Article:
Iran’s leading dissident freed from jail
By Saeed Komeijani
TEHRAN (Reuters) – Iran’s most prominent political
dissident, Akbar Ganji, has been released after six years in
prison for criticizing some of the most powerful figures in the
Islamic Republic, his lawyer said on Saturday.
Ganji, a journalist, was jailed in 2000 for articles
linking senior officials to the serial killings of dissidents
His articles particularly targeted influential cleric Akbar
Hashemi Rafsanjani, Iran’s president from 1989 to 1997.
A smiling but thin and heavily-bearded Ganji welcomed
reporters into his Tehran apartment.
He stuck to pleasantries and sidestepped politics. “Thanks
for coming,” he said. “I am so sorry it is such a small place.”
Lawyer Youssef Mowlaie told Reuters Ganji was freed late on
Friday. He predicted a legal wrangle over whether Ganji would
be returned to Tehran’s feared Evin prison for a few more days.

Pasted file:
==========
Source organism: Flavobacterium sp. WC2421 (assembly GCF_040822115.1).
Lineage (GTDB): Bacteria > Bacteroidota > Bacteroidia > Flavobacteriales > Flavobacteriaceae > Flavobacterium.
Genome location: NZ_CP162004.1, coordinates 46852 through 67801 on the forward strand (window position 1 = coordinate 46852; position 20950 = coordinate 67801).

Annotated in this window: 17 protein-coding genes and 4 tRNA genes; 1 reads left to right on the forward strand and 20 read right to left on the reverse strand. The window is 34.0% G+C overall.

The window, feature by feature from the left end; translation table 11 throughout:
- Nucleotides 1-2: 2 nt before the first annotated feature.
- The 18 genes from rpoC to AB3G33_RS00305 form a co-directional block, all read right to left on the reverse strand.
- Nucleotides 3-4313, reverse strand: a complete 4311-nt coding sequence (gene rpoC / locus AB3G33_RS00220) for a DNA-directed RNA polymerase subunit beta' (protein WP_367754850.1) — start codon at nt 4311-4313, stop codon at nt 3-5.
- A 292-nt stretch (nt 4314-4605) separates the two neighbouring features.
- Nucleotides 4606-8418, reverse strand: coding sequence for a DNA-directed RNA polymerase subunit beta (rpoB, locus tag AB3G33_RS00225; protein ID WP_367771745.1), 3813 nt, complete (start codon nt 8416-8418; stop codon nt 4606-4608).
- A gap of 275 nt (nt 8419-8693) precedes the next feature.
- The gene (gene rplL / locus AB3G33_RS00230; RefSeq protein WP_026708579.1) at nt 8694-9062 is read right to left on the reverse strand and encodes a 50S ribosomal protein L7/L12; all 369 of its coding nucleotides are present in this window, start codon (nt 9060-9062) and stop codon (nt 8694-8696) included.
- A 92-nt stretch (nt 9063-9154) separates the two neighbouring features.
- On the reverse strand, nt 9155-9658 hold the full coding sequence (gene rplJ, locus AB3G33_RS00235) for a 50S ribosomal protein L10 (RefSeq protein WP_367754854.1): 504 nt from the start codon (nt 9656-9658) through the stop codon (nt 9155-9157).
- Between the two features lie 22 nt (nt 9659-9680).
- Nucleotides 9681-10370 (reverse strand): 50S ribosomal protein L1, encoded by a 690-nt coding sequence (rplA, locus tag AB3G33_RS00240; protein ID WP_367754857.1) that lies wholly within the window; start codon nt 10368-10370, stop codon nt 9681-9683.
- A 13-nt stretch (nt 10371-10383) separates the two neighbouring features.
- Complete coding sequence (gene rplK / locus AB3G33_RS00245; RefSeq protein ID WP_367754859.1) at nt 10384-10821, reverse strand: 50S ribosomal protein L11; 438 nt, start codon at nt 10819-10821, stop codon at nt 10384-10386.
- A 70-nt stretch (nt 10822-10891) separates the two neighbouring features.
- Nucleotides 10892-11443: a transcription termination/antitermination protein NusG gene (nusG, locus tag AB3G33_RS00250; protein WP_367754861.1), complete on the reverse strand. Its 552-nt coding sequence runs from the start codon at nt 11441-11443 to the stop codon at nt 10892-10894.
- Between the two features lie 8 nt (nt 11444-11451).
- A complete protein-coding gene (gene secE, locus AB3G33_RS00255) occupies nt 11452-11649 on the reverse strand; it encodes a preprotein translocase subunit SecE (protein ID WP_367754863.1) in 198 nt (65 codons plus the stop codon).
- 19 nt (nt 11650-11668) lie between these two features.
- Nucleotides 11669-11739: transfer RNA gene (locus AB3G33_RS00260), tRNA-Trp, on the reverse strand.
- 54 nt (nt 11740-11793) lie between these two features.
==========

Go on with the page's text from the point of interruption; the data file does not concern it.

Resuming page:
Mowlaie said he reckoned Ganji’s jail term ended on March
17, but a senior judiciary official disagreed.
“Currently, he is on leave and his sentence will end on
March 30,” Mahmoud Salarkia, deputy prosecutor-general for
prison affairs, told the official IRNA news agency.
Salarkia said Ganji was allowed to return home for a week
to mark the Iranian New Year holiday which starts on Monday
night, but Ganji’s wife insisted her husband was home for good.
Iran rejected Ganji’s allegations that senior officials
were responsible for the dissidents’ killings, blaming “rogue
elements” within the Intelligence Ministry.
Nine agents received prison terms. The ring-leader died in
jail after drinking hair-remover in what court officials said
was a suicide.
Ganji spent stints in solitary confinement and fell gravely
ill in July, weakened by a hunger strike aimed at persuading
authorities to release him. The reporter’s case sparked outrage
from the United States and European Union.
Ganji, born in 1959, was a devoted follower of the 1979
Islamic revolution and served in the hardline Revolutionary
Guards. He has been criticized for his propaganda work and his
surveillance of Iranian student activities in Turkey.
However, his political views changed sharply and his
letters from prison broke two of Iran’s biggest taboos, both
criticizing the system of clerical rule and leveling personal
attacks on Supreme Leader Ayatollah Ali Khamenei.
(Additional reporting by Alireza Ronaghi)